The above data and those of others support a role for Ex4 as a highly potent, long-acting CNS GLP-1r agonist, yet the mechanism for this unique pharmacological profile remains unknown. One possibility is that GLP-1 and Ex4 bind differently to CNS GLP-1r. However, in vitro and ex vivo comparisons of binding affinity have yielded equivocal results (35,,–38), and it remains unclear whether GLP-1 and Ex4 remain bound to CNS GLP-1r for different periods of time. A second possibility is that GLP-1 and Ex4 differentially desensitize CNS GLP-1r. However, data from Baggio et al. (39) revealed no difference in the ability of GLP-1 and Ex4 to desensitize the GLP-1r in vitro. Moreover, because GLP-1 and Ex4 were administered as boluses, this hypothesis fails to adequately explain the present results. Finally, it is possible that differential clearance and/or degradation of GLP-1 versus Ex4 account for their distinct pharmacological profiles within the CNS.
Perhaps the most striking difference between central GLP-1 and Ex4 revealed by our data are their sensitivity to GLP-1r antagonism. Whereas dHEx almost completely blocked anorexia and neuronal activation induced by GLP-1, it failed to significantly block that induced by an equipotent dose of Ex4. This phenomenon is not specific to dHEx, as Ex9 also failed to block anorexia induced by central Ex4. However, dHEx is an effective antagonist of Ex4 in vitro, as it completely blocked the enhancement of glucose-stimulated insulin secretion induced by Ex4 in INS-1 cells. In addition, dHEx is an effective antagonist of Ex4 in vivo, as intraperitoneal dHEx completely blocked anorexia induced by intraperitoneal Ex4. Taken together, these data indicate that compared with GLP-1, Ex4 is relatively insensitive to GLP-1r antagonism. Moreover, this phenomenon seems to be specific for central effects but not peripheral effects, many of which have been reported to be blocked by Ex9 (40,–42).
Certainly, previous studies (22,–24) have reported an inability to block Ex4 effects with GLP-1r antagonists. However, they may not have adequately accounted for the increased potency of Ex4 versus GLP-1. Here, we closely controlled for this difference and found that pretreatment with GLP-1r antagonists significantly blocked anorexia induced by central GLP-1 but not an equipotent and, importantly, 100-fold lower dose of Ex4. Moreover, this phenomenon is not secondary to differences in agonist duration of action, as it was observed at early time points when both GLP-1 and Ex4 dynamically reduced food intake. Nor is it secondary to the antagonist duration of action, as timing of pretreatment and treatment injections was consistent across all experiments, and similar trends were observed with both c-Fos and food intake (data not shown) at 2 h.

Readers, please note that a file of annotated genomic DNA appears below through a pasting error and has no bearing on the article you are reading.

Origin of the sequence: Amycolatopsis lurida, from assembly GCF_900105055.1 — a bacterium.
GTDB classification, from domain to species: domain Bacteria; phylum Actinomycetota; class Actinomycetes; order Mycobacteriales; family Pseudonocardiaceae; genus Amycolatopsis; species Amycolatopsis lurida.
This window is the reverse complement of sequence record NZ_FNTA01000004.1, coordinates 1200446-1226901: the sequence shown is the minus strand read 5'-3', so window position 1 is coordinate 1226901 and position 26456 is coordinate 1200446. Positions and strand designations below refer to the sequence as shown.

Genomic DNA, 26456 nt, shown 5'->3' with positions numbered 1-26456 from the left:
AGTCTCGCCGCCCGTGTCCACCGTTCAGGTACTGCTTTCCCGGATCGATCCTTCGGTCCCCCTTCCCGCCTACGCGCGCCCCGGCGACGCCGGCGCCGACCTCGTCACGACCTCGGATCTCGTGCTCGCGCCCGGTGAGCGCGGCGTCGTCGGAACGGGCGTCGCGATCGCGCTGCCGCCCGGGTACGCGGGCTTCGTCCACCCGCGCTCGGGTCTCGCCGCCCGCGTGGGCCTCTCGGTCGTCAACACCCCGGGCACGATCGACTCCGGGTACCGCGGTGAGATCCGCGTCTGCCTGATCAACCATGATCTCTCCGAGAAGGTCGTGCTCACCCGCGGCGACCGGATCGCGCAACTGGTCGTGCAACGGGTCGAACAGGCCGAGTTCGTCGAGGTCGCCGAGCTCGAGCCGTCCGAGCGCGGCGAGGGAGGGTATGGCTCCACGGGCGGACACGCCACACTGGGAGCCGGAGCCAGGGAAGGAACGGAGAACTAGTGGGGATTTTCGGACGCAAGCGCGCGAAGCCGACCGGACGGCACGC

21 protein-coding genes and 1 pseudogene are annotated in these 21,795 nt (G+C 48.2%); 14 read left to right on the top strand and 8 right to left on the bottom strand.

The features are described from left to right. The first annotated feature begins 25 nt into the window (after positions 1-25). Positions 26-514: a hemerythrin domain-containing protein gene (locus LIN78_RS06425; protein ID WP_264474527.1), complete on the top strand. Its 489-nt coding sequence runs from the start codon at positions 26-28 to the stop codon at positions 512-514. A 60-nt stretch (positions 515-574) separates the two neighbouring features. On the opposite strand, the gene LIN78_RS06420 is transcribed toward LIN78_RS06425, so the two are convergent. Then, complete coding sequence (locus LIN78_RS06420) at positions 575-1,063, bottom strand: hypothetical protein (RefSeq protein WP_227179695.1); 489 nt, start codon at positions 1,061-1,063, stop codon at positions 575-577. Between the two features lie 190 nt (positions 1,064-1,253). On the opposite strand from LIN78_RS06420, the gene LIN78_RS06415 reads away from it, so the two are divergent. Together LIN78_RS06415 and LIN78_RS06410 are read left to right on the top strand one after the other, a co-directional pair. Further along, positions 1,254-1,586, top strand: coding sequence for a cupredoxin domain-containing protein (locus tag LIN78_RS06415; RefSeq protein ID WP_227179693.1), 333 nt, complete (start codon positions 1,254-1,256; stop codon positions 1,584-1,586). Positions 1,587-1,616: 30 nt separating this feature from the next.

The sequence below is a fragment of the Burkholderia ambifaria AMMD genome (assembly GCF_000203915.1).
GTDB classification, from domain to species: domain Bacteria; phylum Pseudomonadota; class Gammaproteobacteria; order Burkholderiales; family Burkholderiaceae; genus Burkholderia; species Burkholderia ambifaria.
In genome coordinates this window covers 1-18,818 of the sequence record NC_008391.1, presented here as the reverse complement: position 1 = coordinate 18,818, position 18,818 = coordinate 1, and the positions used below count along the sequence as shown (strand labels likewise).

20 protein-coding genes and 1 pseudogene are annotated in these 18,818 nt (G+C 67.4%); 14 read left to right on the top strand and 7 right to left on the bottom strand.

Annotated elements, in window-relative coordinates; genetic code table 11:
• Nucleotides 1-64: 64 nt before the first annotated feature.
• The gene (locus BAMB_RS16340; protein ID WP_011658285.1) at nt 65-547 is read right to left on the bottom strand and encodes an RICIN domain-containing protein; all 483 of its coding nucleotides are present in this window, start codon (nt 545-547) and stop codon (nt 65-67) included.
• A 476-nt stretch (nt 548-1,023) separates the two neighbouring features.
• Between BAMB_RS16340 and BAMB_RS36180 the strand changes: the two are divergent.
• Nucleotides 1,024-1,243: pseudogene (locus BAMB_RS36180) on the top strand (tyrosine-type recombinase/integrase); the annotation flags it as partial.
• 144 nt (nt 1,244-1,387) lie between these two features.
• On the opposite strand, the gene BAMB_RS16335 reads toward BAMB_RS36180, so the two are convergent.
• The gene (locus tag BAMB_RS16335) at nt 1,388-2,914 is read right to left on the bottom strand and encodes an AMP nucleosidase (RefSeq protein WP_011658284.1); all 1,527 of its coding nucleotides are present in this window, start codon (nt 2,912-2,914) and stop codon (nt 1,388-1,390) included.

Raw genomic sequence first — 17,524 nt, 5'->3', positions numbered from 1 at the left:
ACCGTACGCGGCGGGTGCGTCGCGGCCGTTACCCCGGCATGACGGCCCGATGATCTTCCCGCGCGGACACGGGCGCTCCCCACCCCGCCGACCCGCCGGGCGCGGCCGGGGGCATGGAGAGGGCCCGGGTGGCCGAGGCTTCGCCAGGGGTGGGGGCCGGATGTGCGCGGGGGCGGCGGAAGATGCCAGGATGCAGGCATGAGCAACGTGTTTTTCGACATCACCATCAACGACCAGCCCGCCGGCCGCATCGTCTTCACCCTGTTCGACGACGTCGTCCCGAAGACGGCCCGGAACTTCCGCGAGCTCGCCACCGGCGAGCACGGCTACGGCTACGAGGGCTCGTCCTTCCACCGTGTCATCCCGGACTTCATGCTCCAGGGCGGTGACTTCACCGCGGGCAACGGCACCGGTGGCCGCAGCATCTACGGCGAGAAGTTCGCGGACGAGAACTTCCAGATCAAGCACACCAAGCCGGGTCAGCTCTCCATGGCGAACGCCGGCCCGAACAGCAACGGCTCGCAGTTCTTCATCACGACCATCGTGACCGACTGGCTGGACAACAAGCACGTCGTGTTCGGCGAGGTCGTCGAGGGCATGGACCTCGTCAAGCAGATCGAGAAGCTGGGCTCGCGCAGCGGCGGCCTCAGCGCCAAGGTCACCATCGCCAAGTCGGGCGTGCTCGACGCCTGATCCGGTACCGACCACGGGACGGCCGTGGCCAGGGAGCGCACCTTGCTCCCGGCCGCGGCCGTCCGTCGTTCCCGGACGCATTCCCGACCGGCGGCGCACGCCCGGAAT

While intriguing, these data are difficult to reconcile with our other experiments. Specifically, we found no differences between GLP-1 and Ex4 in either potency or sensitivity to dHEx in vitro, although this discrepancy might easily be explained by obvious differences between animal models and immortalized cell lines. More difficult to explain, however, is the comparison to our peripheral Ex4 food intake study, in which the same 100-fold excess of dHEx, this time administered intraperitoneally, completely blocked intraperitoneal Ex4-induced anorexia. Consequently, it is possible that fundamental differences exist between central and peripheral GLP-1r, which may occur at the level of posttranslational processing, protein–protein interactions, or coupling to second-messenger systems.
Perhaps the most obvious explanation for the discrepancies between central GLP-1 and Ex4 is that the latter acts in part independently of the GLP-1r. However, consistent with previous reports (18), central Ex4 had no effect on either food intake or body weight in GLP-1r−/− mice, suggesting that the GLP-1r is required for these effects. Although the lack of Ex4 effects in GLP-1r−/− mice provides a strong basis to rule out GLP-1r independence, there is some evidence for both functional (43) and structural (44) differences between the GLP-1 systems of mice and rats. Recently, Sowden et al. (20) reported that Ex4 increases heart rate in rats but not mice. Finally, other studies reporting an inability to block Ex4 effects with GLP-1r antagonists have all been conducted in rats (22,–24). Although none of these observations provides definitive evidence for GLP-1r–independent effects of Ex4, they do raise the possibility that Ex4 may interact with the GLP-1r in a species-dependent manner.